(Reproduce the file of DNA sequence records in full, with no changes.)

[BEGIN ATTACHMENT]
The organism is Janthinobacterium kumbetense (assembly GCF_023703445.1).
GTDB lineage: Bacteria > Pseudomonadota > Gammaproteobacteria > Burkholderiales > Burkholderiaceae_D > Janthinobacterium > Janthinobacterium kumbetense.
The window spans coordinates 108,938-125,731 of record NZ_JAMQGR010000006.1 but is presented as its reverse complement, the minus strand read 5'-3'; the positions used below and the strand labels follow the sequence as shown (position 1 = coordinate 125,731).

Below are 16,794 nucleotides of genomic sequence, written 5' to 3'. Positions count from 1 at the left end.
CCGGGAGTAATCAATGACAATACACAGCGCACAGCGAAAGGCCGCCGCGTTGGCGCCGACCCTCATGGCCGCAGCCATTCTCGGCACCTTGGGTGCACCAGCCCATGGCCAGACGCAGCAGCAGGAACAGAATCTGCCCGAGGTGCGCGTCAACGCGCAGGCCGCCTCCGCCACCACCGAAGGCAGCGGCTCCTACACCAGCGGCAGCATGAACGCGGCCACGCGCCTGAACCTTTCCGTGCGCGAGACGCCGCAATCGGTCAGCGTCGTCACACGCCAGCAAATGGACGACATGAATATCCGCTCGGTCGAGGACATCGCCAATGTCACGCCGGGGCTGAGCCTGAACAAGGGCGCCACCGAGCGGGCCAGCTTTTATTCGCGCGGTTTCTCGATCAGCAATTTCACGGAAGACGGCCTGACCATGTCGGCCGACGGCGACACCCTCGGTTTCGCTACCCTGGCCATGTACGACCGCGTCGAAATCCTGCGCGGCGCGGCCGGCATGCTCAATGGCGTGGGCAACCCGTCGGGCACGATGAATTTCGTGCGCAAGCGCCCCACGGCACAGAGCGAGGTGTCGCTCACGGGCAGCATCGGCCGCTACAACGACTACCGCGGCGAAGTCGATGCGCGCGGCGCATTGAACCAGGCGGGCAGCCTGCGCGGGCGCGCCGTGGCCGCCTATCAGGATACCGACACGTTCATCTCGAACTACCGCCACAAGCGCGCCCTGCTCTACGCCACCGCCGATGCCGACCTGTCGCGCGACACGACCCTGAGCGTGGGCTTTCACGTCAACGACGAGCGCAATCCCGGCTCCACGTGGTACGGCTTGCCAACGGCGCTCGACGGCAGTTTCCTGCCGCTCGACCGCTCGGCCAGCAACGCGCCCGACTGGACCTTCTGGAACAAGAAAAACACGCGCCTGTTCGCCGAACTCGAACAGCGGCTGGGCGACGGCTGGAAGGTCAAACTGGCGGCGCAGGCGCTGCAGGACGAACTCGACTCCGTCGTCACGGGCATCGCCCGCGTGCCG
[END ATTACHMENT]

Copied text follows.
The organism is Janthinobacterium kumbetense (assembly GCF_023703445.1).
GTDB lineage: Bacteria > Pseudomonadota > Gammaproteobacteria > Burkholderiales > Burkholderiaceae_D > Janthinobacterium > Janthinobacterium kumbetense.
The window spans coordinates 108,938-125,731 of record NZ_JAMQGR010000006.1 but is presented as its reverse complement, the minus strand read 5'-3'; the positions used below and the strand labels follow the sequence as shown (position 1 = coordinate 125,731).

Below are 16,794 nucleotides of genomic sequence, written 5' to 3'. Positions count from 1 at the left end.
CCGGGAGTAATCAATGACAATACACAGCGCACAGCGAAAGGCCGCCGCGTTGGCGCCGACCCTCATGGCCGCAGCCATTCTCGGCACCTTGGGTGCACCAGCCCATGGCCAGACGCAGCAGCAGGAACAGAATCTGCCCGAGGTGCGCGTCAACGCGCAGGCCGCCTCCGCCACCACCGAAGGCAGCGGCTCCTACACCAGCGGCAGCATGAACGCGGCCACGCGCCTGAACCTTTCCGTGCGCGAGACGCCGCAATCGGTCAGCGTCGTCACACGCCAGCAAATGGACGACATGAATATCCGCTCGGTCGAGGACATCGCCAATGTCACGCCGGGGCTGAGCCTGAACAAGGGCGCCACCGAGCGGGCCAGCTTTTATTCGCGCGGTTTCTCGATCAGCAATTTCACGGAAGACGGCCTGACCATGTCGGCCGACGGCGACACCCTCGGTTTCGCTACCCTGGCCATGTACGACCGCGTCGAAATCCTGCGCGGCGCGGCCGGCATGCTCAATGGCGTGGGCAACCCGTCGGGCACGATGAATTTCGTGCGCAAGCGCCCCACGGCACAGAGCGAGGTGTCGCTCACGGGCAGCATCGGCCGCTACAACGACTACCGCGGCGAAGTCGATGCGCGCGGCGCATTGAACCAGGCGGGCAGCCTGCGCGGGCGCGCCGTGGCCGCCTATCAGGATACCGACACGTTCATCTCGAACTACCGCCACAAGCGCGCCCTGCTCTACGCCACCGCCGATGCCGACCTGTCGCGCGACACGACCCTGAGCGTGGGCTTTCACGTCAACGACGAGCGCAATCCCGGCTCCACGTGGTACGGCTTGCCAACGGCGCTCGACGGCAGTTTCCTGCCGCTCGACCGCTCGGCCAGCAACGCGCCCGACTGGACCTTCTGGAACAAGAAAAACACGCGCCTGTTCGCCGAACTCGAACAGCGGCTGGGCGACGGCTGGAAGGTCAAACTGGCGGCGCAGGCGCTGCAGGACGAACTCGACTCCGTCGTCACGGGCATCGCCCGCGTGCCG